Born in San Francisco, California to Italian immigrant parents, Boccabella grew up in San Anselmo where he attended Marin Catholic High School. He attended college at the University of Santa Clara where, he was a member of the Santa Clara Broncos baseball team that made it to the final of the 1962 College World Series before losing to the Michigan Wolverines baseball team.
After graduating with an honors degree in commerce, he was signed by the Chicago Cubs before the start of the 1963 season and assigned to the Pocatello Chiefs, a Cubs farm team in the Pioneer League. Boccabella had an impressive first season in professional baseball, posting a .365 batting average along with 30 home runs and 92 RBIs in just 84 games with the Chiefs.
His performance earned him a promotion to the major leagues where he made his debut as a first baseman with the Cubs on September 2, 1963 at the age of 22. Despite hailing from San Francisco, the Cubs' radio announcers dubbed him "Boccabella from 'Pocatella'". In 1966, Cubs manager, Leo Durocher made the decision to convert Boccabella into a catcher to serve as a backup for Randy Hundley.
Boccabella was drafted from the Cubs by the Montreal Expos in the 1968 expansion draft. He served as a utility player until 1973 when he became the Expos' primary catcher. He set new personal career highs in 1973 in games played (118), plate appearances (442), home runs (7), and RBIs (46). Boccabella had another career highlight on July 6, 1973 when he hit two home runs in the sixth inning at Jarry Park, including a grand slam.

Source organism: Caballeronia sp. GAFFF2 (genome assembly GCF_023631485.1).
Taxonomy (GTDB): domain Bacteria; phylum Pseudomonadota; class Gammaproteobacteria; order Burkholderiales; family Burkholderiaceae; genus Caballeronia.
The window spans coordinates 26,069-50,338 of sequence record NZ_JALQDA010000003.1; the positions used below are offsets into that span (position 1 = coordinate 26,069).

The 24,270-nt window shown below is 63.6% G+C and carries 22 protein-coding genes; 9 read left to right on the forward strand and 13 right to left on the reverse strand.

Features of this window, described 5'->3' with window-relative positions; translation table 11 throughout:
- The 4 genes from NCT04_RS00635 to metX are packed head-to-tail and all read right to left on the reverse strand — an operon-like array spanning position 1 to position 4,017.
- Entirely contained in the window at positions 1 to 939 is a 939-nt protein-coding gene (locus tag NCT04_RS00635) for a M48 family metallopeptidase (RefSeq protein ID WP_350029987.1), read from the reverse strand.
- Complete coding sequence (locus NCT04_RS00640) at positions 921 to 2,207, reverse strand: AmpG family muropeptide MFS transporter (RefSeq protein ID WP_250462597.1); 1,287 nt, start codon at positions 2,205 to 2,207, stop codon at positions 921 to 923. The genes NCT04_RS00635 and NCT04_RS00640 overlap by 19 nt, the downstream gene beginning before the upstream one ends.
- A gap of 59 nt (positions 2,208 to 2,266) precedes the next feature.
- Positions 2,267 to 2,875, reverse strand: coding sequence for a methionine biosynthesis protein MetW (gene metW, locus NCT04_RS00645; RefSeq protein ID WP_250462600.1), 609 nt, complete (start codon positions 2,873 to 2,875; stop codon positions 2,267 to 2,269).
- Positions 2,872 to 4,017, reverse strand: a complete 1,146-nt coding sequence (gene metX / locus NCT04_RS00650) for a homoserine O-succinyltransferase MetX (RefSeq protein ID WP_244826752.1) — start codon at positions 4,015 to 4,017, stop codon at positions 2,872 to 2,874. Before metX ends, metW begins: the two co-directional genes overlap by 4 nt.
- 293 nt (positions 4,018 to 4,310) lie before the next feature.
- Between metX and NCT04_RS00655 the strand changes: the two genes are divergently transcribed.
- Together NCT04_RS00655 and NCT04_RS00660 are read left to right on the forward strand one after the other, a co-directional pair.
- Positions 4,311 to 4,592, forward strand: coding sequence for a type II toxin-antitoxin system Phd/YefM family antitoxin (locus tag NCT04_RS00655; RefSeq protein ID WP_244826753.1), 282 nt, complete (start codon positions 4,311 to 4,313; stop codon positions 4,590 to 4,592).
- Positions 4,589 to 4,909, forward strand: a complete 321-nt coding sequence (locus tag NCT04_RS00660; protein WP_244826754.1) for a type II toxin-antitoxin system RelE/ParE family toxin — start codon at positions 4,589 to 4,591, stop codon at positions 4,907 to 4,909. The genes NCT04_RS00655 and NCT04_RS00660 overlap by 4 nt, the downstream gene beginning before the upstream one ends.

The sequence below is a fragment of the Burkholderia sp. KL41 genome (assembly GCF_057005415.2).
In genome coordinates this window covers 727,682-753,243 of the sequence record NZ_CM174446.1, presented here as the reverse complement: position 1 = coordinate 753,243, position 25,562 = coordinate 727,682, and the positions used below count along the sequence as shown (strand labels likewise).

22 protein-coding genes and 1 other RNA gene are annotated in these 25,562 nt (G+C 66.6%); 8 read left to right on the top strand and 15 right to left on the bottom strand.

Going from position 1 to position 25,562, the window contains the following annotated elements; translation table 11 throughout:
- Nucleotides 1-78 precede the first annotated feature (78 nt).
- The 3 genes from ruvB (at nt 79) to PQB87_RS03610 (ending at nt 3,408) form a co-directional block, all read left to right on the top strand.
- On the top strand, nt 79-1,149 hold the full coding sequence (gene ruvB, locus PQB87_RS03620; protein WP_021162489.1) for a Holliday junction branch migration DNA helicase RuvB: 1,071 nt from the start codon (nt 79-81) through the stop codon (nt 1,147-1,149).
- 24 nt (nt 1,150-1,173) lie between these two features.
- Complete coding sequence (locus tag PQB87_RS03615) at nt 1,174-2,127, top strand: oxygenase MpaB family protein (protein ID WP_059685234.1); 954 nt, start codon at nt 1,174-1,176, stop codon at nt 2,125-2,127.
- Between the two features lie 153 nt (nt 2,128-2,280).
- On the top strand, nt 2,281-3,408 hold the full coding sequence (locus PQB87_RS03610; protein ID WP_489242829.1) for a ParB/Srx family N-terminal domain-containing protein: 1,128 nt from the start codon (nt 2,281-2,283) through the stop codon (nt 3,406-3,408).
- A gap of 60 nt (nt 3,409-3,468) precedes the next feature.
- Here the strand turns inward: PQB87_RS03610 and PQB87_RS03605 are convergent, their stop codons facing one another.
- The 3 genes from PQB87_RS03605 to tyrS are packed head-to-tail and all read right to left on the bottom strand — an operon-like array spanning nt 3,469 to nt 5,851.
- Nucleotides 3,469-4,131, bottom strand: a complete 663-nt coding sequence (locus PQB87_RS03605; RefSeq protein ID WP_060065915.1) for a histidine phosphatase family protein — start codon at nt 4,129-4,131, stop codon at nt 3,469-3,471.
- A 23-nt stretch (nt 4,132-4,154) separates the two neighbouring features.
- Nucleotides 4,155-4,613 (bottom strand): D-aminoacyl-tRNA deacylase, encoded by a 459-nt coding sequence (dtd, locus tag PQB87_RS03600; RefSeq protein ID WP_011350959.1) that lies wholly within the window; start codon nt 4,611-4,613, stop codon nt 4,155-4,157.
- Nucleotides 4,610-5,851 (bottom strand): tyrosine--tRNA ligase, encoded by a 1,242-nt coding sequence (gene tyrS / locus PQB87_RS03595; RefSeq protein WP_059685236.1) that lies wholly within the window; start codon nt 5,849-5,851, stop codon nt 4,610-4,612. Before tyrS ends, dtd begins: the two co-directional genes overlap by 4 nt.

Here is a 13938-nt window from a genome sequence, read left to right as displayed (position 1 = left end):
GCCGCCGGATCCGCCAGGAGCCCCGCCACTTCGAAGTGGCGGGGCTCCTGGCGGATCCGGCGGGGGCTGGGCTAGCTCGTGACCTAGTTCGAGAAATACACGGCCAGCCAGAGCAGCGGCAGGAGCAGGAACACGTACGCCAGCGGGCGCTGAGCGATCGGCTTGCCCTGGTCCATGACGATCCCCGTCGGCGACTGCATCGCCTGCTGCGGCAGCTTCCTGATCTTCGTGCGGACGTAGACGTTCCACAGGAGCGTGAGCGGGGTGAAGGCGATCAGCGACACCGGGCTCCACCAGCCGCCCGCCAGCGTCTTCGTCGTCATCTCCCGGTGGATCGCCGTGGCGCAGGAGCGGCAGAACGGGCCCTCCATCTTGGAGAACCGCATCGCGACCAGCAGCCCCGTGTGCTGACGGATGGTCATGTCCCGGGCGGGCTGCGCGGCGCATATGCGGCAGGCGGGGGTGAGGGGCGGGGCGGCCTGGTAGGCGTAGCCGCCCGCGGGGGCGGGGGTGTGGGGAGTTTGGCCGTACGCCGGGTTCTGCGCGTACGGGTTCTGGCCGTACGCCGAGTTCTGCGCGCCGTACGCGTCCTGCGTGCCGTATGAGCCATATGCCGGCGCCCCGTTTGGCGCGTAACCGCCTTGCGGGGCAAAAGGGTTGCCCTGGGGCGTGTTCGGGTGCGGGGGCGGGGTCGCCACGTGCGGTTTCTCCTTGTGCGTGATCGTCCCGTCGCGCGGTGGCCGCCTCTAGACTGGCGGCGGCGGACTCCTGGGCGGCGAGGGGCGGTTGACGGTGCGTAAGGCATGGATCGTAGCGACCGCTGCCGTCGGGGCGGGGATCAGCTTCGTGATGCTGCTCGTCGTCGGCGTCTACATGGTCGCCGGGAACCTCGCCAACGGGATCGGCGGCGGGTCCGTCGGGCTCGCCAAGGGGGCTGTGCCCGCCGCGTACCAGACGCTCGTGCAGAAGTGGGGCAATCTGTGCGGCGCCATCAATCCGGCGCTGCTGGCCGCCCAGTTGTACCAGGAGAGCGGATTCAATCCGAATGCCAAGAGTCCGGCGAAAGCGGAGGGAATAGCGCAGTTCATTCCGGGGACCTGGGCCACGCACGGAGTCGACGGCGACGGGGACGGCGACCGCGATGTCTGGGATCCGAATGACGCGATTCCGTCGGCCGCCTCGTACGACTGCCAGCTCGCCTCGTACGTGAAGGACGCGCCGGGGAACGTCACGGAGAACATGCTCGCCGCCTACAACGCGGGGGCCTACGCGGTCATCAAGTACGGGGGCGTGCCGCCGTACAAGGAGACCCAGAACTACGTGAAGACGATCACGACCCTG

With the arrival in September 1973 of highly rated Expos' first round draft choice Barry Foote, Boccabella was traded to the Giants on March 27, 1974 for pitcher Don Carrithers after five seasons in Montreal. After one season with his hometown team, during which he batted just .138 in 29 games, Boccabella retired at the age of 33.
In a twelve-year major league career, Boccabella played in 551 games, accumulating 320 hits in 1,462 at bats for a .219 career batting average along with 26 home runs and 148 runs batted in. As a catcher, he had a .984 career fielding percentage.
After baseball Bocabella lived in Marin County, California with his wife Joyce. He worked as a marketing representative for Pacific Gas and Electric for 19 years and retired in 1993.
Bocabella is a Roman Catholic.